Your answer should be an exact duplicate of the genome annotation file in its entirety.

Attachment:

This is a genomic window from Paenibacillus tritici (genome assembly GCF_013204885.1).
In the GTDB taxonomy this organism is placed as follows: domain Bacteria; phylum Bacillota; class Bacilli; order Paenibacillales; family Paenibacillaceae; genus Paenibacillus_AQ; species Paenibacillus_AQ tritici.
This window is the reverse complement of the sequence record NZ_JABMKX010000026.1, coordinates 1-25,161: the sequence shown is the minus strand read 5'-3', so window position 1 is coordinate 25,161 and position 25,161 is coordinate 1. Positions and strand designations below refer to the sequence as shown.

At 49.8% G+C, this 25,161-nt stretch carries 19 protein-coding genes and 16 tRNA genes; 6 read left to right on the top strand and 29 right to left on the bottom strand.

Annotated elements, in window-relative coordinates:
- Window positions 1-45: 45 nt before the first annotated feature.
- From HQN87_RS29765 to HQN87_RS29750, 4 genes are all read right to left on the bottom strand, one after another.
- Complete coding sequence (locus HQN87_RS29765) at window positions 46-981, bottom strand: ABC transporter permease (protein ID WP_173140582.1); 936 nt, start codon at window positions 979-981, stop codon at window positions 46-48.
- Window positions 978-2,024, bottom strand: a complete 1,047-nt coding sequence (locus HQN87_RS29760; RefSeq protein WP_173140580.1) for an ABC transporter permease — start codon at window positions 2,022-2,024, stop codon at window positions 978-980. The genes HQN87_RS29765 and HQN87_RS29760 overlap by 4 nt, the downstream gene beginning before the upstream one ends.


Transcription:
This is a genomic window from Paenibacillus tritici (genome assembly GCF_013204885.1).
In the GTDB taxonomy this organism is placed as follows: domain Bacteria; phylum Bacillota; class Bacilli; order Paenibacillales; family Paenibacillaceae; genus Paenibacillus_AQ; species Paenibacillus_AQ tritici.
This window is the reverse complement of the sequence record NZ_JABMKX010000026.1, coordinates 1-25,161: the sequence shown is the minus strand read 5'-3', so window position 1 is coordinate 25,161 and position 25,161 is coordinate 1. Positions and strand designations below refer to the sequence as shown.

At 49.8% G+C, this 25,161-nt stretch carries 19 protein-coding genes and 16 tRNA genes; 6 read left to right on the top strand and 29 right to left on the bottom strand.

Annotated elements, in window-relative coordinates:
- Window positions 1-45: 45 nt before the first annotated feature.
- From HQN87_RS29765 to HQN87_RS29750, 4 genes are all read right to left on the bottom strand, one after another.
- Complete coding sequence (locus HQN87_RS29765) at window positions 46-981, bottom strand: ABC transporter permease (protein ID WP_173140582.1); 936 nt, start codon at window positions 979-981, stop codon at window positions 46-48.
- Window positions 978-2,024, bottom strand: a complete 1,047-nt coding sequence (locus HQN87_RS29760; RefSeq protein WP_173140580.1) for an ABC transporter permease — start codon at window positions 2,022-2,024, stop codon at window positions 978-980. The genes HQN87_RS29765 and HQN87_RS29760 overlap by 4 nt, the downstream gene beginning before the upstream one ends.